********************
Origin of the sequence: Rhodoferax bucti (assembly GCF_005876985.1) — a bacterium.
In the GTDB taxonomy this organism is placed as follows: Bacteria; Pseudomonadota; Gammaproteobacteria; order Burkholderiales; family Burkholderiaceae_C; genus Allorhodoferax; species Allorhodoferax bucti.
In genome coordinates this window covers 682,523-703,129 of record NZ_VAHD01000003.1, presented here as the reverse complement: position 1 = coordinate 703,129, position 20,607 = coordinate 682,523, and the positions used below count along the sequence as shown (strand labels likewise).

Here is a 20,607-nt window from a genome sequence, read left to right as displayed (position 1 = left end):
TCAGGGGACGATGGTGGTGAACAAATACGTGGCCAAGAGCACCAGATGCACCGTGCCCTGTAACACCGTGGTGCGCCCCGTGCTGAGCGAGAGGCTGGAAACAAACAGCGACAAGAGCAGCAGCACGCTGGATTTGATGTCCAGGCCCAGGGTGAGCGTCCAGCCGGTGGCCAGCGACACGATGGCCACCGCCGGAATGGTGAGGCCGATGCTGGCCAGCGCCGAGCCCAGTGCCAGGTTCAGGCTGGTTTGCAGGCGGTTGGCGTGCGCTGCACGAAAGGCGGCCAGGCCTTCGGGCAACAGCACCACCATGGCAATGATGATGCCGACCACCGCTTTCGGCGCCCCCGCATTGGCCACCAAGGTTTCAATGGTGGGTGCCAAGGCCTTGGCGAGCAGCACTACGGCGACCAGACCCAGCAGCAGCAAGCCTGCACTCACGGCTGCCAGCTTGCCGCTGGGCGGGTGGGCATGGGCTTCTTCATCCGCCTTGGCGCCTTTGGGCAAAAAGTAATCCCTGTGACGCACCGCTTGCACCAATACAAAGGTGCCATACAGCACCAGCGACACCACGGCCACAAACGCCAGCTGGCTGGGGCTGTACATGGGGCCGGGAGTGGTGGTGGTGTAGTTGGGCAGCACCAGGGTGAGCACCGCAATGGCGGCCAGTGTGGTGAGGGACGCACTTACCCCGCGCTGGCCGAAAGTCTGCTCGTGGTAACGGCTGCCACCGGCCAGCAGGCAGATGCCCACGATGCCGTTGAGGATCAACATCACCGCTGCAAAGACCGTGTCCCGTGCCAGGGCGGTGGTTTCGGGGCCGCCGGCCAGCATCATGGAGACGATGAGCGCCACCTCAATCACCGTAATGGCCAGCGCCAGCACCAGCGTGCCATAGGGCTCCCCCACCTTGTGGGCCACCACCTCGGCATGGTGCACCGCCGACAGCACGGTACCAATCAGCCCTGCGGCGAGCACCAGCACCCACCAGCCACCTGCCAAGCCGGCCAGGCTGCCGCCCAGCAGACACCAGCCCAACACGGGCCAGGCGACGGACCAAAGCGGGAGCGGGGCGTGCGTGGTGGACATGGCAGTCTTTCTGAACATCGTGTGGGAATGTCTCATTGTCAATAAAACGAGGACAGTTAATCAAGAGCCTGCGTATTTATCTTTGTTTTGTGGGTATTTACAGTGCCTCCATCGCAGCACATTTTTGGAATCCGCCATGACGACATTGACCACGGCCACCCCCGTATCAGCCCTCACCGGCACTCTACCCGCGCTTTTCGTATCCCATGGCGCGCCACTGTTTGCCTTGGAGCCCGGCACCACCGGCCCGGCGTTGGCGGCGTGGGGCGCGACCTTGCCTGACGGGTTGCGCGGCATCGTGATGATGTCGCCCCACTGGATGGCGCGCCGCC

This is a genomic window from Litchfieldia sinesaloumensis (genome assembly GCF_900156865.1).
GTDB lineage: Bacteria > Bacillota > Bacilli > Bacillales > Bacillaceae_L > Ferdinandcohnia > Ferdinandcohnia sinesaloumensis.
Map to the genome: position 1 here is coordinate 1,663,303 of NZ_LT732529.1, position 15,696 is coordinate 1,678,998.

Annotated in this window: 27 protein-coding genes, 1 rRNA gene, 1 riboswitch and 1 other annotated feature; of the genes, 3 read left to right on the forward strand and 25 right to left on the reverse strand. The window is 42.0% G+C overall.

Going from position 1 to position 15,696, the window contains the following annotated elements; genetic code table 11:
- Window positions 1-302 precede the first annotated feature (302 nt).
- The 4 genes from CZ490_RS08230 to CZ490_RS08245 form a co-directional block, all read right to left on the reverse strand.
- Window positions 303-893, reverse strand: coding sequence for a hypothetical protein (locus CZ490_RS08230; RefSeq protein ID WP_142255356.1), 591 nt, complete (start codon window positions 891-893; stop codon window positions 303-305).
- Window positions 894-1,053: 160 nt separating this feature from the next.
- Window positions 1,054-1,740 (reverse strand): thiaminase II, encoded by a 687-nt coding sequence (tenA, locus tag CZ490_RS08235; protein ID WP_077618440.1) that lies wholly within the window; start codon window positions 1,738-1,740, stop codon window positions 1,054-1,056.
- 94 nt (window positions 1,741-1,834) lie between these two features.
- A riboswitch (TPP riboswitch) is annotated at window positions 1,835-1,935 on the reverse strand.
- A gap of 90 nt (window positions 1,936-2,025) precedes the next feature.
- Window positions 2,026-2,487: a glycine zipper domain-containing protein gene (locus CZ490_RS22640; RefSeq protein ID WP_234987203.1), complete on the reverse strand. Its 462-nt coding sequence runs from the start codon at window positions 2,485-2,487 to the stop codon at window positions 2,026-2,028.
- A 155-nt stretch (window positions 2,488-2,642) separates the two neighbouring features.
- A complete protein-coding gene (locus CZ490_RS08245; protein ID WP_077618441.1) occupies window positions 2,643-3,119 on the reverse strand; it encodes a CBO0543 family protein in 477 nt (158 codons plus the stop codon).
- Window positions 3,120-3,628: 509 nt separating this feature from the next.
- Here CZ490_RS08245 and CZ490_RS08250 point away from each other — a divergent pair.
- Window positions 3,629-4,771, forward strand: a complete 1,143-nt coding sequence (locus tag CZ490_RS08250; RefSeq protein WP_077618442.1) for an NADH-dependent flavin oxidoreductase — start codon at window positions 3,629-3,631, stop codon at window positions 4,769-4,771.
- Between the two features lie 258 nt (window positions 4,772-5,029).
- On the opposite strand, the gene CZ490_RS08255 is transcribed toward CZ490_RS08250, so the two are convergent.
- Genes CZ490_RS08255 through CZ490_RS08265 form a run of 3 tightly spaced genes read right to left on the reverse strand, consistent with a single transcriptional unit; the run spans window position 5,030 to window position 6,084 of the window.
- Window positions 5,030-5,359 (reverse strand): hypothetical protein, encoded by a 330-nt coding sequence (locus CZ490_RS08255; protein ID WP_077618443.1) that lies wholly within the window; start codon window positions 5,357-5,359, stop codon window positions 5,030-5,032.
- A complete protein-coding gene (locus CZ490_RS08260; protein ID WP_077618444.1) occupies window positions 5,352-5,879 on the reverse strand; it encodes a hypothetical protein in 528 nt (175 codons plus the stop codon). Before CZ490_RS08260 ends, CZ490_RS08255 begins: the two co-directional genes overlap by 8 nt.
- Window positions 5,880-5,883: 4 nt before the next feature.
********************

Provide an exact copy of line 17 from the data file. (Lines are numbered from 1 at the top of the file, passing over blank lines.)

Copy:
- A riboswitch (TPP riboswitch) is annotated at window positions 1,835-1,935 on the reverse strand.